Nutrition advice


This article is designed to give you knowledge on general nutrition in order for you to achieve a healthy well balanced diet. The fundamental components of Wellness are regular physical activity, correct nutrition and a positive mental attitude, as illustrated in the diagram below.

Top nutrition tips

  • Try to consume a balanced diet. Include protein/fat/carbs into every meal.
  • Keep a food diary. You can use this to try and improve meal timings as well as getting in your ‘5 a day’ (alternatively, visit to help you track your daily intake).
  • Eat less salt – no more than 6g a day for adults
  • Be ‘sugar’ aware – more than 22.5g of total sugars per 100g means the food is high in sugar, while 5g of total sugars or less per 100g means the food is low in sugar.
  • Be aware of misleading claims – for example fad diets and products such as weight loss drinks which are basically just laxatives!

Foods to moderate

You don’t have to completely give up your favourite foods to lose weight!

Everything in moderation is the key. Allow yourself treats, snacks & ‘bad’ foods. This will help you adhere to a balanced lifestyle and
increase the longevity of it.

Be aware of ‘invisible’ calories that you wouldn’t usually take into consideration in your daily allowance. For example, cooking oil is very high in calories (1 tablespoon is 119 calories), while milk and sugar in a cup of tea can take you up to 50kcals a drink.

Try to become aware and make healthy alterations where possible. For example you can buy low cal frying spray at 1kcal a spray or rapeseed oil, which are healthier alternatives – but use sparingly.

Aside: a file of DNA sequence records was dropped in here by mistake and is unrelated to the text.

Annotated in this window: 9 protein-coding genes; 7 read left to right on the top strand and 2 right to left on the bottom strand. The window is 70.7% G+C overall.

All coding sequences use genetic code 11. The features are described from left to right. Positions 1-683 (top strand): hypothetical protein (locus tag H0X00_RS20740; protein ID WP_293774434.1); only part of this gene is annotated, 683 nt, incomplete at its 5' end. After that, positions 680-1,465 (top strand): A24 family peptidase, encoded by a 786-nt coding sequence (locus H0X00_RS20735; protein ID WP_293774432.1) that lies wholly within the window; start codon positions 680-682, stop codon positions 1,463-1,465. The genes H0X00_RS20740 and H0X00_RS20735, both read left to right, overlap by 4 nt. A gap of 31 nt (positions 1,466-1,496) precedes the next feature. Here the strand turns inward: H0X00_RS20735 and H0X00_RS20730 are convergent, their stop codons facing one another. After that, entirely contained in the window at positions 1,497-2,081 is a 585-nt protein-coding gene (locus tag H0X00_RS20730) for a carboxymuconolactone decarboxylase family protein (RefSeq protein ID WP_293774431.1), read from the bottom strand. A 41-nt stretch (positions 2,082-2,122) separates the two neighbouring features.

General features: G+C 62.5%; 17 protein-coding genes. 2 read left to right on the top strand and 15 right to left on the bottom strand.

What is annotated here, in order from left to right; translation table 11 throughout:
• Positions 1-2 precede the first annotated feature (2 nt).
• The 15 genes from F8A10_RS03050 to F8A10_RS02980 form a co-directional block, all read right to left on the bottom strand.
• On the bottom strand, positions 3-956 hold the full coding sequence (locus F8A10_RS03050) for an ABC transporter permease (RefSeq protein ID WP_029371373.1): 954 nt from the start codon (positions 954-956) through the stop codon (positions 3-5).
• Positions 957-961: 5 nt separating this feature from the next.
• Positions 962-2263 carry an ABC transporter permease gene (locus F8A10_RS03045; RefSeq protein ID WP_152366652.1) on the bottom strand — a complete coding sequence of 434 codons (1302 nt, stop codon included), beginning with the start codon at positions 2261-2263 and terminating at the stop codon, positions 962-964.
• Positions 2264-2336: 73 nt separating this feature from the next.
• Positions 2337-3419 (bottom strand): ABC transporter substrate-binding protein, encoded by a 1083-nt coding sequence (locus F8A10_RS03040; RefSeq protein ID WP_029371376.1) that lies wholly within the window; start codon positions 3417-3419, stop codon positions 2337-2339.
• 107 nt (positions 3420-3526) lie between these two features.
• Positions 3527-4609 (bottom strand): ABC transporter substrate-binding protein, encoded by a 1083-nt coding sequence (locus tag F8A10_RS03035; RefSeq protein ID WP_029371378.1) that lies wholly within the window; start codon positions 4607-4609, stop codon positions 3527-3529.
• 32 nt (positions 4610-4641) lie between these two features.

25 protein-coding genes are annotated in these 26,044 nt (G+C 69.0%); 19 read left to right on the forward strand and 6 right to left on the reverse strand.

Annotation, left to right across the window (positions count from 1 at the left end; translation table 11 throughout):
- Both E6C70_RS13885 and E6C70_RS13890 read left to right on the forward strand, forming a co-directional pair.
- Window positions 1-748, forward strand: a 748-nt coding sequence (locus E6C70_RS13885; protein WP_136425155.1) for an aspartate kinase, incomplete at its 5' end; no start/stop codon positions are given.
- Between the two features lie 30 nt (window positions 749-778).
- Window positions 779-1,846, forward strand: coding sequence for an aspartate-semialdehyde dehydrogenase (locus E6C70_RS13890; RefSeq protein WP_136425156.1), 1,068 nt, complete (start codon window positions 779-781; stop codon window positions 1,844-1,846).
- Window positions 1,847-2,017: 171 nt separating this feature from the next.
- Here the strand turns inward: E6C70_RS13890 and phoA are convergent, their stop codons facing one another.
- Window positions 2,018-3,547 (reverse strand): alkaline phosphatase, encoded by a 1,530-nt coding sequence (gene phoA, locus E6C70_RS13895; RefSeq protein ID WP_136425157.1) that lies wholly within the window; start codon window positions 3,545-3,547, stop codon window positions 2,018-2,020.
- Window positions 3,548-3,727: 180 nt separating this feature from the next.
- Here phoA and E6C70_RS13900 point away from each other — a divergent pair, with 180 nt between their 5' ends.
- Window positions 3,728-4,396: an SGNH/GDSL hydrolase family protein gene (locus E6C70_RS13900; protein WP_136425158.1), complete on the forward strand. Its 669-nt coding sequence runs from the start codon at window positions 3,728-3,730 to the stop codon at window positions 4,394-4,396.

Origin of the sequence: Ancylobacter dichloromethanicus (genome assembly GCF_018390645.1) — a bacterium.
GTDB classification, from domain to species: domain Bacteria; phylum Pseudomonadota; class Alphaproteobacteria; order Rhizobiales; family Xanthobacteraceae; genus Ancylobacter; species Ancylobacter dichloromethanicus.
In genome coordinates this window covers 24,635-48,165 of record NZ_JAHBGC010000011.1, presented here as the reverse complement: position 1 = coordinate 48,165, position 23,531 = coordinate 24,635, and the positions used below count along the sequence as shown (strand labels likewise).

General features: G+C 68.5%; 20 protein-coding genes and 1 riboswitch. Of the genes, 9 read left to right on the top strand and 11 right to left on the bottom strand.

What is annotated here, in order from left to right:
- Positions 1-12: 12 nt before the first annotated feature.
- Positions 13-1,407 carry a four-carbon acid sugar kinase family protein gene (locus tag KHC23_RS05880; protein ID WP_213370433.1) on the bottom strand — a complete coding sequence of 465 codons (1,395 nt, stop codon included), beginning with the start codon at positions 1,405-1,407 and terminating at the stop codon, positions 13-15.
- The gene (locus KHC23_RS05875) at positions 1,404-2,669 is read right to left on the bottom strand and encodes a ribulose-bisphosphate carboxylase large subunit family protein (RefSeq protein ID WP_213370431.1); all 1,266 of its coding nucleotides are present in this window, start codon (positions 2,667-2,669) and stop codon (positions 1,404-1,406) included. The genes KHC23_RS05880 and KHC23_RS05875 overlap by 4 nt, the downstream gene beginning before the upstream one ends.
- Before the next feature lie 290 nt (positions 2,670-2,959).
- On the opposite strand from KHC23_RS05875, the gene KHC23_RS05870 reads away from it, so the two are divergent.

Portion control

  • Use a smaller plate. It makes a smaller portion look BIGGER!
  • Use measuring cups. Measuring out your food will help you get to know portion sizes for different foods. Once you are familiar you will be able to do it without measuring. 
  • Be selective with ‘second helpings.’ Do you really need another helping? Give it 20 minutes and see if you are still hungry. 
  • Avoid nibbling on leftovers. Wrap them up and save for another meal or throw them away! 
  • Check food labels – know what portion the nutritional information on the front of the pack refers to, it might be different to what you expect. 
  • Drink water before eating. Are you hungry or just thirsty? 
  • Refer to the Eatwell plate (see below) when serving up your food. Eat foods from each group on the eatwell plate in the correct amounts each day.

Calorie intake and weight management

To lose weight you need to make sure that you remain in a calorie deficit (your food intake is less than your energy expenditure). However, this doesn’t mean you should drastically reduce your calorie intake to levels that will compromise your daily quality of life. Always make sure you consume above your Basal metabolic rate and adequately fuel your body for the day’s workouts and tasks. Basal Metabolic Rate is the number of calories required to keep your body functioning at rest.